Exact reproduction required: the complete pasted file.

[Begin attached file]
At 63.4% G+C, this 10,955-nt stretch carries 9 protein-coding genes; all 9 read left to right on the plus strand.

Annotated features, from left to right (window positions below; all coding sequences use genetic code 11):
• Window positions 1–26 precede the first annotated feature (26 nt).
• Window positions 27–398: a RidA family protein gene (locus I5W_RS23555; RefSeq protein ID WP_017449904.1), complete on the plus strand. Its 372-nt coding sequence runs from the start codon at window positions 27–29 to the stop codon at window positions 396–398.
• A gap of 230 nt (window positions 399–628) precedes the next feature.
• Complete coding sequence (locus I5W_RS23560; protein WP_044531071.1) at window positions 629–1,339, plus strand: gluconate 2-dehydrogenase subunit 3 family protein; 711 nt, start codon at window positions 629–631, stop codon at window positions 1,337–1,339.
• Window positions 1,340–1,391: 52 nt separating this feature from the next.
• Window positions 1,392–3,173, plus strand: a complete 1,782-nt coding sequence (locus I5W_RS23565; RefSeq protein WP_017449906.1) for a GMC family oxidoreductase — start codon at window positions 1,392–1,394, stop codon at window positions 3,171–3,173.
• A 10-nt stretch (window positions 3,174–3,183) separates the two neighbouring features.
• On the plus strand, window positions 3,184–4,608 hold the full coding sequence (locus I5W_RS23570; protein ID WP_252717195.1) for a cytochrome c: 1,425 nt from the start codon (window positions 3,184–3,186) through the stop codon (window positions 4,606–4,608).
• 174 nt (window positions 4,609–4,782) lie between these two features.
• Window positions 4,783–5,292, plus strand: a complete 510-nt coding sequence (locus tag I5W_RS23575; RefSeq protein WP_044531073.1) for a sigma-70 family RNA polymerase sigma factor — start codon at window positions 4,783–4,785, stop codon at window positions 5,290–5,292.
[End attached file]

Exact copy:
At 63.4% G+C, this 10,955-nt stretch carries 9 protein-coding genes; all 9 read left to right on the plus strand.

Annotated features, from left to right (window positions below; all coding sequences use genetic code 11):
• Window positions 1–26 precede the first annotated feature (26 nt).
• Window positions 27–398: a RidA family protein gene (locus I5W_RS23555; RefSeq protein ID WP_017449904.1), complete on the plus strand. Its 372-nt coding sequence runs from the start codon at window positions 27–29 to the stop codon at window positions 396–398.
• A gap of 230 nt (window positions 399–628) precedes the next feature.
• Complete coding sequence (locus I5W_RS23560; protein WP_044531071.1) at window positions 629–1,339, plus strand: gluconate 2-dehydrogenase subunit 3 family protein; 711 nt, start codon at window positions 629–631, stop codon at window positions 1,337–1,339.
• Window positions 1,340–1,391: 52 nt separating this feature from the next.
• Window positions 1,392–3,173, plus strand: a complete 1,782-nt coding sequence (locus I5W_RS23565; RefSeq protein WP_017449906.1) for a GMC family oxidoreductase — start codon at window positions 1,392–1,394, stop codon at window positions 3,171–3,173.
• A 10-nt stretch (window positions 3,174–3,183) separates the two neighbouring features.
• On the plus strand, window positions 3,184–4,608 hold the full coding sequence (locus I5W_RS23570; protein ID WP_252717195.1) for a cytochrome c: 1,425 nt from the start codon (window positions 3,184–3,186) through the stop codon (window positions 4,606–4,608).
• 174 nt (window positions 4,609–4,782) lie between these two features.
• Window positions 4,783–5,292, plus strand: a complete 510-nt coding sequence (locus tag I5W_RS23575; RefSeq protein WP_044531073.1) for a sigma-70 family RNA polymerase sigma factor — start codon at window positions 4,783–4,785, stop codon at window positions 5,290–5,292.